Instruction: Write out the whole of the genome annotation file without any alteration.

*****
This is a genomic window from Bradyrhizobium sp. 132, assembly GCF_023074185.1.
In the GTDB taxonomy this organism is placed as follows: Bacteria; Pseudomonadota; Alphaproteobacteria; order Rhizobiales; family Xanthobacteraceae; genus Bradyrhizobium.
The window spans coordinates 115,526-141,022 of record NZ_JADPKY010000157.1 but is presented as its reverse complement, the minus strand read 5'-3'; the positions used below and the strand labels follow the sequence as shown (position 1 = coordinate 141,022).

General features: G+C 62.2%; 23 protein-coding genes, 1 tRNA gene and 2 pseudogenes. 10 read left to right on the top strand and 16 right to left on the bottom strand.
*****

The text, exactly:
This is a genomic window from Bradyrhizobium sp. 132, assembly GCF_023074185.1.
In the GTDB taxonomy this organism is placed as follows: Bacteria; Pseudomonadota; Alphaproteobacteria; order Rhizobiales; family Xanthobacteraceae; genus Bradyrhizobium.
The window spans coordinates 115,526-141,022 of record NZ_JADPKY010000157.1 but is presented as its reverse complement, the minus strand read 5'-3'; the positions used below and the strand labels follow the sequence as shown (position 1 = coordinate 141,022).

General features: G+C 62.2%; 23 protein-coding genes, 1 tRNA gene and 2 pseudogenes. 10 read left to right on the top strand and 16 right to left on the bottom strand.